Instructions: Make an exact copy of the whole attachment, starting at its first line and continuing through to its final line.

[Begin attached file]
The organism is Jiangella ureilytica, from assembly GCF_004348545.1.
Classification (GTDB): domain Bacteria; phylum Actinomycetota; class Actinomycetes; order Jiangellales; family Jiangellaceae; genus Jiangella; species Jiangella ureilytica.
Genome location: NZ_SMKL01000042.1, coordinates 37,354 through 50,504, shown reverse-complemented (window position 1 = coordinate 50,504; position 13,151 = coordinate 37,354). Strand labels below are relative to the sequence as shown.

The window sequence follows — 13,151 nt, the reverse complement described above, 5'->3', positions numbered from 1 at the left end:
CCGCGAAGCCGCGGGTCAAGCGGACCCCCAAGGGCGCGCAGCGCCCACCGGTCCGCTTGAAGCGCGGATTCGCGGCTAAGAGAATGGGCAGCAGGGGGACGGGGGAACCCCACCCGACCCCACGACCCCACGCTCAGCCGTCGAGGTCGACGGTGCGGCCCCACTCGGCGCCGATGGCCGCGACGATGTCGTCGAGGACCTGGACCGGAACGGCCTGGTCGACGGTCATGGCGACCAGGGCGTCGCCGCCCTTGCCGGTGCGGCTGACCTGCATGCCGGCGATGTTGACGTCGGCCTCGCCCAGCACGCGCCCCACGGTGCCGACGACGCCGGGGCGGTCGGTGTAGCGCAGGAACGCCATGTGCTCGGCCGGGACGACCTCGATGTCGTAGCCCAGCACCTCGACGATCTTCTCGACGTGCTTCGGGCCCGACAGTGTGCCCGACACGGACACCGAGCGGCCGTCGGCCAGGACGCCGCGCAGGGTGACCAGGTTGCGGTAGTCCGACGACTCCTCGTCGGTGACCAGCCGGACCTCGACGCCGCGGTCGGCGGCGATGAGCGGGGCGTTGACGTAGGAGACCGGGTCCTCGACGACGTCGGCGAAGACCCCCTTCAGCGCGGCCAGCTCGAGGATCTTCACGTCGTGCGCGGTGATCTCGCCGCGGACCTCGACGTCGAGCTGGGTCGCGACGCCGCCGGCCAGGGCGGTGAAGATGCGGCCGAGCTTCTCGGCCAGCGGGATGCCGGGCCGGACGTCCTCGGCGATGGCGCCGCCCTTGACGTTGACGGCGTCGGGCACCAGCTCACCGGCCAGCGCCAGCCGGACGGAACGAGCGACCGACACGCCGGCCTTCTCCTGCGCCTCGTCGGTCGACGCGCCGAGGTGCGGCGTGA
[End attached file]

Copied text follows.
The organism is Jiangella ureilytica, from assembly GCF_004348545.1.
Classification (GTDB): domain Bacteria; phylum Actinomycetota; class Actinomycetes; order Jiangellales; family Jiangellaceae; genus Jiangella; species Jiangella ureilytica.
Genome location: NZ_SMKL01000042.1, coordinates 37,354 through 50,504, shown reverse-complemented (window position 1 = coordinate 50,504; position 13,151 = coordinate 37,354). Strand labels below are relative to the sequence as shown.

The window sequence follows — 13,151 nt, the reverse complement described above, 5'->3', positions numbered from 1 at the left end:
CCGCGAAGCCGCGGGTCAAGCGGACCCCCAAGGGCGCGCAGCGCCCACCGGTCCGCTTGAAGCGCGGATTCGCGGCTAAGAGAATGGGCAGCAGGGGGACGGGGGAACCCCACCCGACCCCACGACCCCACGCTCAGCCGTCGAGGTCGACGGTGCGGCCCCACTCGGCGCCGATGGCCGCGACGATGTCGTCGAGGACCTGGACCGGAACGGCCTGGTCGACGGTCATGGCGACCAGGGCGTCGCCGCCCTTGCCGGTGCGGCTGACCTGCATGCCGGCGATGTTGACGTCGGCCTCGCCCAGCACGCGCCCCACGGTGCCGACGACGCCGGGGCGGTCGGTGTAGCGCAGGAACGCCATGTGCTCGGCCGGGACGACCTCGATGTCGTAGCCCAGCACCTCGACGATCTTCTCGACGTGCTTCGGGCCCGACAGTGTGCCCGACACGGACACCGAGCGGCCGTCGGCCAGGACGCCGCGCAGGGTGACCAGGTTGCGGTAGTCCGACGACTCCTCGTCGGTGACCAGCCGGACCTCGACGCCGCGGTCGGCGGCGATGAGCGGGGCGTTGACGTAGGAGACCGGGTCCTCGACGACGTCGGCGAAGACCCCCTTCAGCGCGGCCAGCTCGAGGATCTTCACGTCGTGCGCGGTGATCTCGCCGCGGACCTCGACGTCGAGCTGGGTCGCGACGCCGCCGGCCAGGGCGGTGAAGATGCGGCCGAGCTTCTCGGCCAGCGGGATGCCGGGCCGGACGTCCTCGGCGATGGCGCCGCCCTTGACGTTGACGGCGTCGGGCACCAGCTCACCGGCCAGCGCCAGCCGGACGGAACGAGCGACCGACACGCCGGCCTTCTCCTGCGCCTCGTCGGTCGACGCGCCGAGGTGCGGCGTGA